Monday, April 11, 2011

Superheat - Target and Actual


Superheat is the temperature rise in the refrigerant after it boils in the evaporator.  The refrigerant leaves the throttle valve (fixed orifice, capillary tube, TXV) and enters the evaporator as a low pressure, low temperature liquid.  As air from the building is blown across the evaporator, the heat is taken out of the air and added to the refrigerant.  As heat is added to the liquid refrigerant the refrigerant boils and changes to a gas.  The temperature at which a substance (in this case a refrigerant) changes from a liquid to a gas is known as the boiling point or saturation temperature.  The change of state happens in the evaporator.  As the refrigerant continues out of the evaporator and onto the compressor heat is added to the refrigerant.  The added heat to the refrigerant between the boiling point and the compressor is the superheat.
Superheat is used for properly charging fixed orifice systems.  Superheat is important for two reasons:
  1. The first reason is to know if the evaporator is doing its job and the A/C system is running efficiently.  If there is no superheat, very little heat is being taken out of the return air and hence the air being supplied to the space is the same temperature as the air being returned to the evaporator.
  2. The second reason is to save the life of the compressor.  The compressor is designed to compress (add pressure) to gas refrigerant.  It is not powerful enough to compress liquid refrigerant and it will burn up the compressor.  It’s like pushing on a brick wall.  The compressor is also designed to be cooled by the refrigerant it compresses.  When the superheat is too high the compressor is working at higher than normal temperatures and can cause it to overheat.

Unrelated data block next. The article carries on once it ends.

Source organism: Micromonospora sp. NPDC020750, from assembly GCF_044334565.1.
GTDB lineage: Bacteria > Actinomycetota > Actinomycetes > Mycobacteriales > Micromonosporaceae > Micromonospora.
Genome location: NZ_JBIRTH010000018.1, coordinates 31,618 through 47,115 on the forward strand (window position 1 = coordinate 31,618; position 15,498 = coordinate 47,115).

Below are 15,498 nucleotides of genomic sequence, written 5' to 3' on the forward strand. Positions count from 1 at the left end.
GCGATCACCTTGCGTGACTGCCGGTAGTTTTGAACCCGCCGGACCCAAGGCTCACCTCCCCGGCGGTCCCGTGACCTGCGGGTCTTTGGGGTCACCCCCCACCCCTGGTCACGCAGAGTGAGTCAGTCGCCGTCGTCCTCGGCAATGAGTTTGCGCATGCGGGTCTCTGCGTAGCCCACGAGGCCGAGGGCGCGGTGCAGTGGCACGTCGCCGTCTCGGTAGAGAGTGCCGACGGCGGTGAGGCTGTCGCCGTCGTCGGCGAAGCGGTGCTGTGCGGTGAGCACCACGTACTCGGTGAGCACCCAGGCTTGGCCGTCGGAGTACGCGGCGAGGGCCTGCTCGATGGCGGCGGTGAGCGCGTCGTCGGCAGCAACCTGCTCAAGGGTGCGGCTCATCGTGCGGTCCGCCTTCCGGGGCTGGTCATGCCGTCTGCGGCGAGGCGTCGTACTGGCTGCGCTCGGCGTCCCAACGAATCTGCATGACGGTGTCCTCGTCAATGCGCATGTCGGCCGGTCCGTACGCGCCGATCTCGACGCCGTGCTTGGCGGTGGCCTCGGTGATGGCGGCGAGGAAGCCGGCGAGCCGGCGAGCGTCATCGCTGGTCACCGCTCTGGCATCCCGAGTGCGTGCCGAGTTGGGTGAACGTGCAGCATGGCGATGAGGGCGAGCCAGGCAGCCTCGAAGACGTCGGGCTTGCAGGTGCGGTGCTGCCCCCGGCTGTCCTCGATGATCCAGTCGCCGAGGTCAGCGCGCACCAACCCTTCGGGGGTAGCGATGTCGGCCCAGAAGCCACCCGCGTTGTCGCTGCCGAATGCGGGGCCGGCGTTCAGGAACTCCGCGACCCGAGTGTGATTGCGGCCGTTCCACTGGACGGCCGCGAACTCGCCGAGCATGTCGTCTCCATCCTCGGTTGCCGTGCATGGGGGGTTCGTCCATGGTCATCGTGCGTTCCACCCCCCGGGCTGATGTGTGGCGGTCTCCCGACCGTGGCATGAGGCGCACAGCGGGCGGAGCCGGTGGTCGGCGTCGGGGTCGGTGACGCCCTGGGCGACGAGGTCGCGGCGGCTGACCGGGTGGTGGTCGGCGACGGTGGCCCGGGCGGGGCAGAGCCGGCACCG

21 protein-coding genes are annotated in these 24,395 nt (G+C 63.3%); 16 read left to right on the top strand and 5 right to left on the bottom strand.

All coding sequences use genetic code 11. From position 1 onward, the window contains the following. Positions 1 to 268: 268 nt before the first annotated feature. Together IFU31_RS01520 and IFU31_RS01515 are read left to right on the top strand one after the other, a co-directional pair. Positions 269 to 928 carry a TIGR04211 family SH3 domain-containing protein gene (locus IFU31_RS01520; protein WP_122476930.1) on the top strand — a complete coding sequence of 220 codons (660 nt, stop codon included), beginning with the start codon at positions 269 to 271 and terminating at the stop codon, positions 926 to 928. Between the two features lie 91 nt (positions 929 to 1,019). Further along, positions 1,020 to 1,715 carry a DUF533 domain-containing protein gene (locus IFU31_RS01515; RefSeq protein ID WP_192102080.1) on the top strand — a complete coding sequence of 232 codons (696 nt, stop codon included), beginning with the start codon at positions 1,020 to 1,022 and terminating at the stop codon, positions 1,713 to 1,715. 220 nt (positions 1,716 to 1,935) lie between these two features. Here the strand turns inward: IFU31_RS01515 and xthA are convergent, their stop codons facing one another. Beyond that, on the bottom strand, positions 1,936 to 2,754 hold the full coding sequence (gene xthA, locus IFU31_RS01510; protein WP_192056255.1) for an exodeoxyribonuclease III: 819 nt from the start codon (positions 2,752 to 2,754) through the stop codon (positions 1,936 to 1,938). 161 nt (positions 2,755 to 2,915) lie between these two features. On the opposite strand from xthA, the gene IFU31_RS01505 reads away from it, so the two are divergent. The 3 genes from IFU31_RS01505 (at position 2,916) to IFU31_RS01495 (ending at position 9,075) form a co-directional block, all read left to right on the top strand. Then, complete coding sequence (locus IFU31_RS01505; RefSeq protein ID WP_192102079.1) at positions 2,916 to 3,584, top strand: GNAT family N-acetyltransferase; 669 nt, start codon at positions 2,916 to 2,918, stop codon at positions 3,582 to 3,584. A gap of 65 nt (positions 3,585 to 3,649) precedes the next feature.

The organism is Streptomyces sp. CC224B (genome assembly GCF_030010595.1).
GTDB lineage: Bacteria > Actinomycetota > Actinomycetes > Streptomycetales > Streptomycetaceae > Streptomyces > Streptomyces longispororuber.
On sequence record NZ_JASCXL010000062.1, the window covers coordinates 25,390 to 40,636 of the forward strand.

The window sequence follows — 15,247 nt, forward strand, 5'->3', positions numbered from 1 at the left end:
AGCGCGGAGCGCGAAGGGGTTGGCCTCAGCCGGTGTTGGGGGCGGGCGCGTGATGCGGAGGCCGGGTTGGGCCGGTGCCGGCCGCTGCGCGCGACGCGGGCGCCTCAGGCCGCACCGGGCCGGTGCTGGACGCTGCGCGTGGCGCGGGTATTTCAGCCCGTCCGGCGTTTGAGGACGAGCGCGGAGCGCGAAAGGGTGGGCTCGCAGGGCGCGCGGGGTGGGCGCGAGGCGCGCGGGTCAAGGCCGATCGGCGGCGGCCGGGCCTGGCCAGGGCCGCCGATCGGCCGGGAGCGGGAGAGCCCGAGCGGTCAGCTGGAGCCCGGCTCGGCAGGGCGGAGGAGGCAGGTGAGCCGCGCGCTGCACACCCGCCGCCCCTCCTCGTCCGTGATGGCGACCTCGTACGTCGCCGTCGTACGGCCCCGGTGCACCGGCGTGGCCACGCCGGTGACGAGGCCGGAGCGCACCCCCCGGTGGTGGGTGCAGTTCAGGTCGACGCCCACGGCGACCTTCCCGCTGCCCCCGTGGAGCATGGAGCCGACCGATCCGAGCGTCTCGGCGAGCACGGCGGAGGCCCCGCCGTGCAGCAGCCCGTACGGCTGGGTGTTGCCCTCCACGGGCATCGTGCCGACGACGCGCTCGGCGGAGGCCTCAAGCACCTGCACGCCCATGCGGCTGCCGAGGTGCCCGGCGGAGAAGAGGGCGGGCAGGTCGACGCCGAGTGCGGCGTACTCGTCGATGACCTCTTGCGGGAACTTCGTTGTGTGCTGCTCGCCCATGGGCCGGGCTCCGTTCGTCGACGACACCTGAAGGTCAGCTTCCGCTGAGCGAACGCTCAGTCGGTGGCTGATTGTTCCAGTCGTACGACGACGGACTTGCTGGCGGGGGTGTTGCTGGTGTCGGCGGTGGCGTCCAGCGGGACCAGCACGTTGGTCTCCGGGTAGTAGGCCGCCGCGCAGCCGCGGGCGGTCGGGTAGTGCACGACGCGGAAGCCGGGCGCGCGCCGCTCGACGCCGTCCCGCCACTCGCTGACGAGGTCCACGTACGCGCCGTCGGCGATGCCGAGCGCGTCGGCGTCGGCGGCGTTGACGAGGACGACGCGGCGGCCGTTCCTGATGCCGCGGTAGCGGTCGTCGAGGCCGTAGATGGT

To measure the superheat, first you place a thermocouple (there are pipe clamps specifically designed for this) on the suction line near the compressor and record the measured temperature.  Next attach a pressure gauge to the suction line service valve, measure and record the reading.  Using a pressure/temperature chart or pressure temperature calculator find the boiling point (saturation temperature) of the refrigerant at that specific pressure.  Subtract the saturation temperature from the temperature measure from the thermocouple and that is the total system superheat.
We now have the actual superheat but how do we know that is an acceptable superheat?  Using the target superheat table from California’s Title 24, which can be found at www.energy.ca.gov/title24, we can look up the target superheat based on the indoor and outdoor conditions.
Important: Rules of thumb are out.  Between 8 and 12 degrees of superheat is out.  Sophisticated target superheats derived by the experts are in!
Measure and record the ambient air temperature going into the condenser.  Make sure to measure in the shade and get the average temperature going into the condenser.  Next measure the wet bulb temperature going into the evaporator.  Place the thermocouple in the center of the airflow in the duct near the evaporator.  If using a wet sock thermocouple, watch the temperature stabilize before recording it.  Use the outdoor ambient air temperature and the return air wet bulb to look up the target superheat on the chart.
Compare the actual superheat to the target superheat.  If the actual is greater than the target, add refrigerant.  If the actual is less than the target, remove refrigerant.  Adjust the charge until the actual superheat is within ±3 degrees Fahrenheit of the target superheat.  How much refrigerant to add or remove will be based on the size of the system and how far off the superheat is.  A good way to dial in the correct charge is by using a digital superheat tool such as Fieldpiece’s ASX14 accessory head, or SSX34 superheat subcooling standalone meter.  This way you can watch the superheat live rather than continually recalculating the superheat.

(From A/C Sytem Testing Basic By Russell Harju – Product Manager, Fieldpiece Instruments)

No comments:

Post a Comment

Post a Comment